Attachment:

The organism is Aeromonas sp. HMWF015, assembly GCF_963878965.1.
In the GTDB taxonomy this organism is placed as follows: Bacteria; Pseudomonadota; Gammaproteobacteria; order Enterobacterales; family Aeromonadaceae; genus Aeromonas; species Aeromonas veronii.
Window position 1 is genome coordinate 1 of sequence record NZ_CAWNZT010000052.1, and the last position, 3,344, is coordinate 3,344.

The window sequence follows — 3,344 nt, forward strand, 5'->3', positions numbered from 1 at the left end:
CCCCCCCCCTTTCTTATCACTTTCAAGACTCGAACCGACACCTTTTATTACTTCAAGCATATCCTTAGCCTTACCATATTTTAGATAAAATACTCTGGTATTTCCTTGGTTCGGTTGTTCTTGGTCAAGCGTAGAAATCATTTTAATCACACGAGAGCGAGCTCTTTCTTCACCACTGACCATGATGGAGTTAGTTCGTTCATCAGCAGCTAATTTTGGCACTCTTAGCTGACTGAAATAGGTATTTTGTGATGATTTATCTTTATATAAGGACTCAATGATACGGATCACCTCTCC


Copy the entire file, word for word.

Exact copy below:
The organism is Aeromonas sp. HMWF015, assembly GCF_963878965.1.
In the GTDB taxonomy this organism is placed as follows: Bacteria; Pseudomonadota; Gammaproteobacteria; order Enterobacterales; family Aeromonadaceae; genus Aeromonas; species Aeromonas veronii.
Window position 1 is genome coordinate 1 of sequence record NZ_CAWNZT010000052.1, and the last position, 3,344, is coordinate 3,344.

The window sequence follows — 3,344 nt, forward strand, 5'->3', positions numbered from 1 at the left end:
CCCCCCCCCTTTCTTATCACTTTCAAGACTCGAACCGACACCTTTTATTACTTCAAGCATATCCTTAGCCTTACCATATTTTAGATAAAATACTCTGGTATTTCCTTGGTTCGGTTGTTCTTGGTCAAGCGTAGAAATCATTTTAATCACACGAGAGCGAGCTCTTTCTTCACCACTGACCATGATGGAGTTAGTTCGTTCATCAGCAGCTAATTTTGGCACTCTTAGCTGACTGAAATAGGTATTTTGTGATGATTTATCTTTATATAAGGACTCAATGATACGGATCACCTCTCC